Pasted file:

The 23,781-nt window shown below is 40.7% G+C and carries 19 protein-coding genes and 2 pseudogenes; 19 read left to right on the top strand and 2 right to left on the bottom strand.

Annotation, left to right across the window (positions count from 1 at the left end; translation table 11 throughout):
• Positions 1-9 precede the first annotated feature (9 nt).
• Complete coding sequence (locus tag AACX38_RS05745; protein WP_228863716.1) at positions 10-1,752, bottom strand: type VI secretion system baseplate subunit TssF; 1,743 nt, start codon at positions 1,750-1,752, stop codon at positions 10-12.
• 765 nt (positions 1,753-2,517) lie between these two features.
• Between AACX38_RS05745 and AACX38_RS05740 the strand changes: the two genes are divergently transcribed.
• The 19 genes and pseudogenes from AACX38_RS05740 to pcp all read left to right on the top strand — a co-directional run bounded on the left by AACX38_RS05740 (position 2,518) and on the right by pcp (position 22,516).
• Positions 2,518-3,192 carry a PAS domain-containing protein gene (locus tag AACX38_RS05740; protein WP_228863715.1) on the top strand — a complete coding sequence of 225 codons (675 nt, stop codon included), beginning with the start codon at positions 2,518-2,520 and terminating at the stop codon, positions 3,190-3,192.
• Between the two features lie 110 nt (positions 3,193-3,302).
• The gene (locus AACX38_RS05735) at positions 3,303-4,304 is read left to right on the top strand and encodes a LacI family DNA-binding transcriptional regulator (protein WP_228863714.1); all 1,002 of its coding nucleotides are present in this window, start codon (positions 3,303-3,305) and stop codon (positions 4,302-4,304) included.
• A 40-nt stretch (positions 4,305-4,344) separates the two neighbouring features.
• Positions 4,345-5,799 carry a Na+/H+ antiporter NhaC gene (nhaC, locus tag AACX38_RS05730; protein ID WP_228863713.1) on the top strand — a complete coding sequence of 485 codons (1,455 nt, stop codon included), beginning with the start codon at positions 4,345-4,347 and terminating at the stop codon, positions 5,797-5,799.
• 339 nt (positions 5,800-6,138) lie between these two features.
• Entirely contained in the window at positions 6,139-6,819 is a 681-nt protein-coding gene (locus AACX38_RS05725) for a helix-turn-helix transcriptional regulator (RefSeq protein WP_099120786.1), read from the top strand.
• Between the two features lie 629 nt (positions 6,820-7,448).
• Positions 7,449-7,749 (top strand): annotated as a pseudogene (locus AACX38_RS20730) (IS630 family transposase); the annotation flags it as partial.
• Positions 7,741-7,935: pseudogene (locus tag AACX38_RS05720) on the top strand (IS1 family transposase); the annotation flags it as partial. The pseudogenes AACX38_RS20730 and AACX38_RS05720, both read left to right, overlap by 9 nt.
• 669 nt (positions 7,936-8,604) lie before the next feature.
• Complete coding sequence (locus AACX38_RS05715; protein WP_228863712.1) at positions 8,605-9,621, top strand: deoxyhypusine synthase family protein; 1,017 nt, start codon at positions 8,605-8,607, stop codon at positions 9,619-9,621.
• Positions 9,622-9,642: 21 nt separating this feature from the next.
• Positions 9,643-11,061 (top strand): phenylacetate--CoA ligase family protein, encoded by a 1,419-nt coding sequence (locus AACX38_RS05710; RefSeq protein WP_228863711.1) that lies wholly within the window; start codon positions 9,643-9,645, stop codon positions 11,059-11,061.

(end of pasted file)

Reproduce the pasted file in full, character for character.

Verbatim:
The 23,781-nt window shown below is 40.7% G+C and carries 19 protein-coding genes and 2 pseudogenes; 19 read left to right on the top strand and 2 right to left on the bottom strand.

Annotation, left to right across the window (positions count from 1 at the left end; translation table 11 throughout):
• Positions 1-9 precede the first annotated feature (9 nt).
• Complete coding sequence (locus tag AACX38_RS05745; protein WP_228863716.1) at positions 10-1,752, bottom strand: type VI secretion system baseplate subunit TssF; 1,743 nt, start codon at positions 1,750-1,752, stop codon at positions 10-12.
• 765 nt (positions 1,753-2,517) lie between these two features.
• Between AACX38_RS05745 and AACX38_RS05740 the strand changes: the two genes are divergently transcribed.
• The 19 genes and pseudogenes from AACX38_RS05740 to pcp all read left to right on the top strand — a co-directional run bounded on the left by AACX38_RS05740 (position 2,518) and on the right by pcp (position 22,516).
• Positions 2,518-3,192 carry a PAS domain-containing protein gene (locus tag AACX38_RS05740; protein WP_228863715.1) on the top strand — a complete coding sequence of 225 codons (675 nt, stop codon included), beginning with the start codon at positions 2,518-2,520 and terminating at the stop codon, positions 3,190-3,192.
• Between the two features lie 110 nt (positions 3,193-3,302).
• The gene (locus AACX38_RS05735) at positions 3,303-4,304 is read left to right on the top strand and encodes a LacI family DNA-binding transcriptional regulator (protein WP_228863714.1); all 1,002 of its coding nucleotides are present in this window, start codon (positions 3,303-3,305) and stop codon (positions 4,302-4,304) included.
• A 40-nt stretch (positions 4,305-4,344) separates the two neighbouring features.
• Positions 4,345-5,799 carry a Na+/H+ antiporter NhaC gene (nhaC, locus tag AACX38_RS05730; protein ID WP_228863713.1) on the top strand — a complete coding sequence of 485 codons (1,455 nt, stop codon included), beginning with the start codon at positions 4,345-4,347 and terminating at the stop codon, positions 5,797-5,799.
• 339 nt (positions 5,800-6,138) lie between these two features.
• Entirely contained in the window at positions 6,139-6,819 is a 681-nt protein-coding gene (locus AACX38_RS05725) for a helix-turn-helix transcriptional regulator (RefSeq protein WP_099120786.1), read from the top strand.
• Between the two features lie 629 nt (positions 6,820-7,448).
• Positions 7,449-7,749 (top strand): annotated as a pseudogene (locus AACX38_RS20730) (IS630 family transposase); the annotation flags it as partial.
• Positions 7,741-7,935: pseudogene (locus tag AACX38_RS05720) on the top strand (IS1 family transposase); the annotation flags it as partial. The pseudogenes AACX38_RS20730 and AACX38_RS05720, both read left to right, overlap by 9 nt.
• 669 nt (positions 7,936-8,604) lie before the next feature.
• Complete coding sequence (locus AACX38_RS05715; protein WP_228863712.1) at positions 8,605-9,621, top strand: deoxyhypusine synthase family protein; 1,017 nt, start codon at positions 8,605-8,607, stop codon at positions 9,619-9,621.
• Positions 9,622-9,642: 21 nt separating this feature from the next.
• Positions 9,643-11,061 (top strand): phenylacetate--CoA ligase family protein, encoded by a 1,419-nt coding sequence (locus AACX38_RS05710; RefSeq protein WP_228863711.1) that lies wholly within the window; start codon positions 9,643-9,645, stop codon positions 11,059-11,061.